Keywords: Hydatid Cyst; Thoracic Spine; Case Report; Neurologic Complication


Hydatid disease (cystic echinococcosis, hydatidosis), which is caused by two larval forms of Echinococcus, E. granulosus and less commonly E. multilocularis [1], is one of the most prevalent helminthic infections all over the world and is endemic in Iran and in its neighbor countries [2,3]. Bone involvement is not a very common finding in hydatid disease (0.5 to 4%), with spinal involvement in about half of these cases [4-6]. However, spinal hydatid disease is always in the list of differential diagnoses in patients with paraparesis, paralysis and pain in the spinal region in endemic areas [7]. Spinal involvement can be morphologically classified into five types: 1) primary intramedullary hydatid cysts; 2) intradural extramedullary hydatid cysts; 3) extradural intraspinal hydatid cysts; 4) vertebral hydatidosis; and 5) paravertebral hydatidosis [8]. Operative procedures are the method of choice, especially in symptomatic patients with the cord compression; usually accompanied with adjuvant chemotherapy [9]. Despite this aggressive approach, the recurrence rate is still discouragingly high [10]. The authors report histopathologically confirmed spinal hydatid disease in two cases presented with neurological complications.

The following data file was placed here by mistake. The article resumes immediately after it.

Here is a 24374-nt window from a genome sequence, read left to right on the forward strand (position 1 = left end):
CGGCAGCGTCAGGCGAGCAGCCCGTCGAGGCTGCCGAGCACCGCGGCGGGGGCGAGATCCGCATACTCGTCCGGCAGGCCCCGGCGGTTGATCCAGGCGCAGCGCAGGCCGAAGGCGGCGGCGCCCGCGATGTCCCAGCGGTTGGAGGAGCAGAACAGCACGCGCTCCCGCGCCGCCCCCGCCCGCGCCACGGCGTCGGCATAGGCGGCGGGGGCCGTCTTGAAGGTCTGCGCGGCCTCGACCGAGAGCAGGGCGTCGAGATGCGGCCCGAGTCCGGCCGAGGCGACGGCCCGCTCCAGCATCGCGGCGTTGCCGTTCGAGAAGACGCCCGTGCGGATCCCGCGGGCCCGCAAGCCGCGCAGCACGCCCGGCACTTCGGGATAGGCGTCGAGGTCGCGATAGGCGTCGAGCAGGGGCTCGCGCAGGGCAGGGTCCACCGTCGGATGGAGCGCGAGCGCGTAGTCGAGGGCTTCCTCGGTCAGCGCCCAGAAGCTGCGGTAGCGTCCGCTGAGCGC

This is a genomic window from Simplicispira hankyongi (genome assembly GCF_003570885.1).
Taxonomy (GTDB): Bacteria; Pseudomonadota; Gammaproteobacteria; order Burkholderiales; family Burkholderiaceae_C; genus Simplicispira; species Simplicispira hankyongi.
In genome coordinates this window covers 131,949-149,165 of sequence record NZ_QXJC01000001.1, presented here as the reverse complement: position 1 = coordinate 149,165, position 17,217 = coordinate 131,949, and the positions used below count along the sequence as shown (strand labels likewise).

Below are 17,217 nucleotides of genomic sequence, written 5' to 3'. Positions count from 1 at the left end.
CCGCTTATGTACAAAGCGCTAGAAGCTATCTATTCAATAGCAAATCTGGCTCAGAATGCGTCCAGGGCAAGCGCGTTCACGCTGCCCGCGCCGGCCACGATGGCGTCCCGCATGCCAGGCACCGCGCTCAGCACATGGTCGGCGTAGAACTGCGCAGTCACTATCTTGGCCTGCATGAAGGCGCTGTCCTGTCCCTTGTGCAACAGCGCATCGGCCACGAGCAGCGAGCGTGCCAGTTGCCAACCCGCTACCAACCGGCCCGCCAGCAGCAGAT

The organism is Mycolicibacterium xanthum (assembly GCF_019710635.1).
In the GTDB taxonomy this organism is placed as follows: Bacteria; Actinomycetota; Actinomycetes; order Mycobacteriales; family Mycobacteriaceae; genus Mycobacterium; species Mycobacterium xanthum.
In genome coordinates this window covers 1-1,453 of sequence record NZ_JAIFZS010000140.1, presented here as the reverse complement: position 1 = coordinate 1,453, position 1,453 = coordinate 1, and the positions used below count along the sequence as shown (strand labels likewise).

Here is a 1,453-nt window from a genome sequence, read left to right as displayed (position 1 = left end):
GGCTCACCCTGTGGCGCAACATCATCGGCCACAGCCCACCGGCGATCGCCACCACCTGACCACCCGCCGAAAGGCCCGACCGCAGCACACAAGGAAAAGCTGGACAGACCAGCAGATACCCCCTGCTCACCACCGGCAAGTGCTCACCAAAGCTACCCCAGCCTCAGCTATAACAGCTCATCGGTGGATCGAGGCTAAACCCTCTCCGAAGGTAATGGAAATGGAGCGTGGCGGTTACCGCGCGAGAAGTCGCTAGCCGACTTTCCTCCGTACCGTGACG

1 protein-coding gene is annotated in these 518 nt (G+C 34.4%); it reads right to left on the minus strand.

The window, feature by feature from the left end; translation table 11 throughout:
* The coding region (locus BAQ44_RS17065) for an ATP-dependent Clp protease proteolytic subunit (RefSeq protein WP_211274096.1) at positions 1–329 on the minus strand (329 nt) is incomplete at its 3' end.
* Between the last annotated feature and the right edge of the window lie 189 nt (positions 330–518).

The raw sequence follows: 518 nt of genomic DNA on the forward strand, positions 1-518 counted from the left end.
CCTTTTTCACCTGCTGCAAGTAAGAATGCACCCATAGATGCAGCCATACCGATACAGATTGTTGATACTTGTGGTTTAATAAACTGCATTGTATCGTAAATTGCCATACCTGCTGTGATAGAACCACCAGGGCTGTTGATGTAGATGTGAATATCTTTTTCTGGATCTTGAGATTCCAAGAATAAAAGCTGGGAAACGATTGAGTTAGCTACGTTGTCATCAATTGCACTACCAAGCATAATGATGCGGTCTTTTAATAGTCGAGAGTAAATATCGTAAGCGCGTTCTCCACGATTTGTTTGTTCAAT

Case Presentation

Case 1